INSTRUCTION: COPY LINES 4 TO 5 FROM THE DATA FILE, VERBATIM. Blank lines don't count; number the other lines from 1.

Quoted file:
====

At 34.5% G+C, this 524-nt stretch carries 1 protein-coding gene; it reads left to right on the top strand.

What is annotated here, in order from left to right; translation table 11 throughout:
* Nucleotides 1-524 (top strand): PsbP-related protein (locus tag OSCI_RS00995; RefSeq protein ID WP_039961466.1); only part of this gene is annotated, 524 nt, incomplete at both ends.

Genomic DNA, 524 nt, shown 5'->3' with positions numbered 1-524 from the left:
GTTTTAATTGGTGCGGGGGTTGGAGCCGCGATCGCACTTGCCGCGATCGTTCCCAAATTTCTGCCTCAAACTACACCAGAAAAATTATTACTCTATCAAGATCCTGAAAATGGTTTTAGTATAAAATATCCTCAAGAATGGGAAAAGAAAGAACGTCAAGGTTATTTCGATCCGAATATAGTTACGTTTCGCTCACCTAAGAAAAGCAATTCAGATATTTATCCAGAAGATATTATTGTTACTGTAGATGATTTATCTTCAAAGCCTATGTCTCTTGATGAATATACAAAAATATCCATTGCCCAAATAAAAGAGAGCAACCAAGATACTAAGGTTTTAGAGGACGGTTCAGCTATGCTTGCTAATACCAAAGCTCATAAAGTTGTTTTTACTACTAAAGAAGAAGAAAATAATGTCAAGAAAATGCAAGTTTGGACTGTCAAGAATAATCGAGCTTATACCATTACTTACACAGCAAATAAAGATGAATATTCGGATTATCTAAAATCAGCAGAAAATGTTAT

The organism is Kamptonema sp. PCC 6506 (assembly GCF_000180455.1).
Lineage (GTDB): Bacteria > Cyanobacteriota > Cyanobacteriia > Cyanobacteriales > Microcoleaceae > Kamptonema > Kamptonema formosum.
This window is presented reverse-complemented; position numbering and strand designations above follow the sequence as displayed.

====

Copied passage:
Genomic DNA, 524 nt, shown 5'->3' with positions numbered 1-524 from the left:
GTTTTAATTGGTGCGGGGGTTGGAGCCGCGATCGCACTTGCCGCGATCGTTCCCAAATTTCTGCCTCAAACTACACCAGAAAAATTATTACTCTATCAAGATCCTGAAAATGGTTTTAGTATAAAATATCCTCAAGAATGGGAAAAGAAAGAACGTCAAGGTTATTTCGATCCGAATATAGTTACGTTTCGCTCACCTAAGAAAAGCAATTCAGATATTTATCCAGAAGATATTATTGTTACTGTAGATGATTTATCTTCAAAGCCTATGTCTCTTGATGAATATACAAAAATATCCATTGCCCAAATAAAAGAGAGCAACCAAGATACTAAGGTTTTAGAGGACGGTTCAGCTATGCTTGCTAATACCAAAGCTCATAAAGTTGTTTTTACTACTAAAGAAGAAGAAAATAATGTCAAGAAAATGCAAGTTTGGACTGTCAAGAATAATCGAGCTTATACCATTACTTACACAGCAAATAAAGATGAATATTCGGATTATCTAAAATCAGCAGAAAATGTTAT